Tonight, I picked one of my Osho Zen Tarot cards for inspiration. I chose Innocence. Here is what Osho has to say: “The old man in this card radiates a childlike delight in the world. There is a sense of grace surrounding him, as if he is at home with himself and with what life has brought. He seems to be having a playful communication with the praying mantis on his finger, as if the two of them are the greatest friends. The pink flowers cascading around him represent a time of letting go, relaxation and sweetness. They are a response to his presence, a reflection of his own qualities. The innocence that comes from a deep experience of life is childlike, but not childish. The innocence of children is beautiful, but ignorant. It will be replaced by mistrust and doubt as the child grows and learns that the world can be a dangerous and threatening place. But the innocence of a life lived fully has a quality of wisdom and acceptance of the ever-changing wonder of life.”
An astrologer once told me that I was aging backward. As a Capricorn, he clarified, I become more youthful with age. “You are old when you’re young and young when you’re old,” were his exact words. Sounds about right, I thought. I was a cautious and shy child. My parents both worked full-time when I was young, and I missed my mother with urgency and desperation; in fact, I cried every morning when I remembered that she had already left for the train. My sweet grandmother, my Yiayia, soothed me and braided (and re-braided until I approved) my hair, made me breakfast which included tea with milk and honey, just how I liked it.
I associate my warmest childhood memories with Yiayia and Papou. I was deeply loved. But nothing compared to having my mom around and I pined for her during those years. My dad was absent so often (he worked in the restaurant business) that I was accustomed to it, but it was a treat when he was home; we always did something fun, like searching for the Banshees, the magical, little creatures who lived in the woods, or going on a drive to Sleepy Hollow to catch a peak of the Headless Horseman (sometimes, he let me sit on his lap in the car and help steer) or even shopping (I once, around the age of 5, randomly requested a maroon colored woman’s purse; I still remember the scent of the leather and my mother’s disapproval.).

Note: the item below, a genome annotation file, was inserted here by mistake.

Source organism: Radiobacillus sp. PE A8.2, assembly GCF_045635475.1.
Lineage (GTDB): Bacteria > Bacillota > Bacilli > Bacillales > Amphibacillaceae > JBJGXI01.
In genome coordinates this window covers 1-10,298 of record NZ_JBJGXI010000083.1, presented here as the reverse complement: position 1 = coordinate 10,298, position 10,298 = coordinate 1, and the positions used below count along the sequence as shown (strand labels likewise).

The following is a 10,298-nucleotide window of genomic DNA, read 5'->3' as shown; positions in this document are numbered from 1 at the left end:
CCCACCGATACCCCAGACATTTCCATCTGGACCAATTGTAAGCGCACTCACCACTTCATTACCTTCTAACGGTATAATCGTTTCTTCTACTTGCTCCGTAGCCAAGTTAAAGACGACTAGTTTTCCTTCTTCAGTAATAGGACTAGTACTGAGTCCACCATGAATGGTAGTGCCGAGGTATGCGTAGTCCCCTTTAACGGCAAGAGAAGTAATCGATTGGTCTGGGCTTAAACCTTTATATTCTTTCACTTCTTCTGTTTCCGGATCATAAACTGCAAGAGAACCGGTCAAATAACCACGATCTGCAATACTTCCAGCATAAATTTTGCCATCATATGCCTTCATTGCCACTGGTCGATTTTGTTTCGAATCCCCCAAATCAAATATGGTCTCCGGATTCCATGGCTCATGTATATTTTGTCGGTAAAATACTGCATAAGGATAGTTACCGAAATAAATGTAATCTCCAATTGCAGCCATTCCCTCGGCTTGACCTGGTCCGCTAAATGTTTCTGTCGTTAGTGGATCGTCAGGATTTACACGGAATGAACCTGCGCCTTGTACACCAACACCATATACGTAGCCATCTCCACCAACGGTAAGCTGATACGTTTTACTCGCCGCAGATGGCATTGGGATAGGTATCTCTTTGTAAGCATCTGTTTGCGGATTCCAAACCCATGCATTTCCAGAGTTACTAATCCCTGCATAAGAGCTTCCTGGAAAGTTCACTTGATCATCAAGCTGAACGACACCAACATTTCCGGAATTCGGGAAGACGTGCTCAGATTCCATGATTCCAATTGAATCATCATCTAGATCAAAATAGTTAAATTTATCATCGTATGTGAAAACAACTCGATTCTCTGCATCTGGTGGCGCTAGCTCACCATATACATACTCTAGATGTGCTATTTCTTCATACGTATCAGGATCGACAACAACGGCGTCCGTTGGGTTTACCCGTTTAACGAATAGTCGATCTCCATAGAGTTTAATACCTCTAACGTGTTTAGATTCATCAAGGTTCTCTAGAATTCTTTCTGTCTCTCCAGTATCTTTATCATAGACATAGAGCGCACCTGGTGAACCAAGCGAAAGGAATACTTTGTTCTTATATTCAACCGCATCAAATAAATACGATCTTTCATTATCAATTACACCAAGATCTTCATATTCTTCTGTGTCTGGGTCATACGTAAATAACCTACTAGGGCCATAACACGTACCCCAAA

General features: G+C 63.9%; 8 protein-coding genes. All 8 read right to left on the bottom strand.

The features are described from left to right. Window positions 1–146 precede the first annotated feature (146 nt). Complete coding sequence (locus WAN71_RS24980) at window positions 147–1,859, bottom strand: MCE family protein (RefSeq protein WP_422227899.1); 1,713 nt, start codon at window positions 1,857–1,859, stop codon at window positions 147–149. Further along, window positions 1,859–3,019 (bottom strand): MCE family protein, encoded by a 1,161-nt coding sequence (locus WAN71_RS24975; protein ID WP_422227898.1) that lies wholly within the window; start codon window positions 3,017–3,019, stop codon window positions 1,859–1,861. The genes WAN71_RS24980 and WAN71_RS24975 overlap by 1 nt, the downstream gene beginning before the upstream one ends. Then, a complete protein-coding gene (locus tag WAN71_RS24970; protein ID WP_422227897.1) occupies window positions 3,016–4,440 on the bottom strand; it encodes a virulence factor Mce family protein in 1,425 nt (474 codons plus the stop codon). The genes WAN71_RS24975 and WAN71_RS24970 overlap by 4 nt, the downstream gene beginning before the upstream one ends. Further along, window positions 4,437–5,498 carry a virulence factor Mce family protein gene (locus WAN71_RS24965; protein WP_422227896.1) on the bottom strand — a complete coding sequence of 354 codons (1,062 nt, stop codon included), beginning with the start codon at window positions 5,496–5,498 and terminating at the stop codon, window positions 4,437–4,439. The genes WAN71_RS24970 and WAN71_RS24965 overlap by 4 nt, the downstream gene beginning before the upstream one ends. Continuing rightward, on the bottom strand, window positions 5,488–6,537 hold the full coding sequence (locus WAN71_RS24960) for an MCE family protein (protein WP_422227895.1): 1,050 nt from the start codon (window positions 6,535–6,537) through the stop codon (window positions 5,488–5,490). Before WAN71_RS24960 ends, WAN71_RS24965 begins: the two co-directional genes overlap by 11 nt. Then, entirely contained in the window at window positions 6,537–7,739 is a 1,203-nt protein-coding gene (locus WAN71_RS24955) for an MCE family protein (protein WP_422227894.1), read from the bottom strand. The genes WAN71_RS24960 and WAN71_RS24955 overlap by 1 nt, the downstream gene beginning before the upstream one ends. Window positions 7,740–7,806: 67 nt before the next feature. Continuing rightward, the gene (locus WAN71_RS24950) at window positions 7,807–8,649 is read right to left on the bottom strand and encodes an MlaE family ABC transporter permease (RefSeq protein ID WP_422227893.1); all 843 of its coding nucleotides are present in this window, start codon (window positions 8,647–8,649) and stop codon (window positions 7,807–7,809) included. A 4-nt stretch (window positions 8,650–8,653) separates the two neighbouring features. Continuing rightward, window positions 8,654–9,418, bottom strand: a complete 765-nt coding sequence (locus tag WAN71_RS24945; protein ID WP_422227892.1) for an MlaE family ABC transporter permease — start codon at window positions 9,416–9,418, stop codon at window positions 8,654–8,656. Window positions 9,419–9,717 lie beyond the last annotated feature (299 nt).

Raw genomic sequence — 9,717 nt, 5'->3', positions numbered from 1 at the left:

But as a young girl, I had, in true Capricorn form, the metaphoric weight of the world on my shoulders. Intuitively, I knew that something was very wrong in my parents’ lives and I carried that with me, a heavy backpack full of fear. I questioned my mother at a young age about the man in the moon. I could see the round, luminous globe in the sky and had spotted the outline of a figure inside it. He was an evil entity who would prey on us, a force threatening our safety and security. I wasn’t satisfied by my mother’s flippant response: “The man in the moon? Who told you that?” she laughed. She didn’t seem to understand the weight and urgency of the subject. “So he won’t hurt us?” I repeated.
When you live in a fearful state, the world is dangerous. The moon is not bright: it’s ominous.
As I age, that backpack lightens and I begin to see again, as if through a child’s eyes, the wonder around me. I have taken to placing my hands on trees when I pass them just to feel their tree-ness, looking up at the sky as often as possible, connecting with children and animals. I have no problem barking like a dog when I’m teaching a children’s yoga class; something you would have never caught me doing in my teenage or even young adult years; I would have felt too embarrassed, too self-conscious. I’m letting go of old, outworn items in my backpack. They were never my items to begin with. Pretty soon, I might even lose the backpack all together and, just possibly, replace it with wings. Wheeeee.
Here is the second card I picked: